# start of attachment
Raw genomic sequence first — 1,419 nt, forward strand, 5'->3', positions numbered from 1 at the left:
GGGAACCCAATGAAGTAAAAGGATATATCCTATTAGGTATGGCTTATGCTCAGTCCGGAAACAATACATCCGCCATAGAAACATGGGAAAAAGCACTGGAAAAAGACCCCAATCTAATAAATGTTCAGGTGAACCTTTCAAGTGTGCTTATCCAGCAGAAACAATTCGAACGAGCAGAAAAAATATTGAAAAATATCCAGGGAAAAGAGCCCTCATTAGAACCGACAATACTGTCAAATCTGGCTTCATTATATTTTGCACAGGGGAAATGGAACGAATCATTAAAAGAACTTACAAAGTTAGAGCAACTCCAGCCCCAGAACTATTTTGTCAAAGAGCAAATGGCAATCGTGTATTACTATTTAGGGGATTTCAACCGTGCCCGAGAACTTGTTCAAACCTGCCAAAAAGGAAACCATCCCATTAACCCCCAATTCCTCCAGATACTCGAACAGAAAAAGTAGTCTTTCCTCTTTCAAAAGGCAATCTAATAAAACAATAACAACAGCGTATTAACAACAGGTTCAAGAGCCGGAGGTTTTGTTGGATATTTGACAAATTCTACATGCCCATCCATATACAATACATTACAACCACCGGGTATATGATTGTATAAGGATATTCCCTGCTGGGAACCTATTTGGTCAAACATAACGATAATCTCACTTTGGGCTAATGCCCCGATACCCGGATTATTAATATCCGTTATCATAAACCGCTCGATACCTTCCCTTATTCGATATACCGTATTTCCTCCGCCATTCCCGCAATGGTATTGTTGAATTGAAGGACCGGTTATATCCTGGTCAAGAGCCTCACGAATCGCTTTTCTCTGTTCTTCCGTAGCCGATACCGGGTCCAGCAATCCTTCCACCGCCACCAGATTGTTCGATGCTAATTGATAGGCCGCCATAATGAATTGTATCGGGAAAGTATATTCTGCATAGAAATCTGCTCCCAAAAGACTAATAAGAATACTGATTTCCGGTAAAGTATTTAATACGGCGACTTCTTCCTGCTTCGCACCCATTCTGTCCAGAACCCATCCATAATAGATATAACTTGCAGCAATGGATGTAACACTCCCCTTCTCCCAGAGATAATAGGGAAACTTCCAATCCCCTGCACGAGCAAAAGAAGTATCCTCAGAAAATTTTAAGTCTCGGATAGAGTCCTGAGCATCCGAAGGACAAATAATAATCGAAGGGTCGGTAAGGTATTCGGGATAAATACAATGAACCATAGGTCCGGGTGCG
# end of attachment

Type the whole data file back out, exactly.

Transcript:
Raw genomic sequence first — 1,419 nt, forward strand, 5'->3', positions numbered from 1 at the left:
GGGAACCCAATGAAGTAAAAGGATATATCCTATTAGGTATGGCTTATGCTCAGTCCGGAAACAATACATCCGCCATAGAAACATGGGAAAAAGCACTGGAAAAAGACCCCAATCTAATAAATGTTCAGGTGAACCTTTCAAGTGTGCTTATCCAGCAGAAACAATTCGAACGAGCAGAAAAAATATTGAAAAATATCCAGGGAAAAGAGCCCTCATTAGAACCGACAATACTGTCAAATCTGGCTTCATTATATTTTGCACAGGGGAAATGGAACGAATCATTAAAAGAACTTACAAAGTTAGAGCAACTCCAGCCCCAGAACTATTTTGTCAAAGAGCAAATGGCAATCGTGTATTACTATTTAGGGGATTTCAACCGTGCCCGAGAACTTGTTCAAACCTGCCAAAAAGGAAACCATCCCATTAACCCCCAATTCCTCCAGATACTCGAACAGAAAAAGTAGTCTTTCCTCTTTCAAAAGGCAATCTAATAAAACAATAACAACAGCGTATTAACAACAGGTTCAAGAGCCGGAGGTTTTGTTGGATATTTGACAAATTCTACATGCCCATCCATATACAATACATTACAACCACCGGGTATATGATTGTATAAGGATATTCCCTGCTGGGAACCTATTTGGTCAAACATAACGATAATCTCACTTTGGGCTAATGCCCCGATACCCGGATTATTAATATCCGTTATCATAAACCGCTCGATACCTTCCCTTATTCGATATACCGTATTTCCTCCGCCATTCCCGCAATGGTATTGTTGAATTGAAGGACCGGTTATATCCTGGTCAAGAGCCTCACGAATCGCTTTTCTCTGTTCTTCCGTAGCCGATACCGGGTCCAGCAATCCTTCCACCGCCACCAGATTGTTCGATGCTAATTGATAGGCCGCCATAATGAATTGTATCGGGAAAGTATATTCTGCATAGAAATCTGCTCCCAAAAGACTAATAAGAATACTGATTTCCGGTAAAGTATTTAATACGGCGACTTCTTCCTGCTTCGCACCCATTCTGTCCAGAACCCATCCATAATAGATATAACTTGCAGCAATGGATGTAACACTCCCCTTCTCCCAGAGATAATAGGGAAACTTCCAATCCCCTGCACGAGCAAAAGAAGTATCCTCAGAAAATTTTAAGTCTCGGATAGAGTCCTGAGCATCCGAAGGACAAATAATAATCGAAGGGTCGGTAAGGTATTCGGGATAAATACAATGAACCATAGGTCCGGGTGCG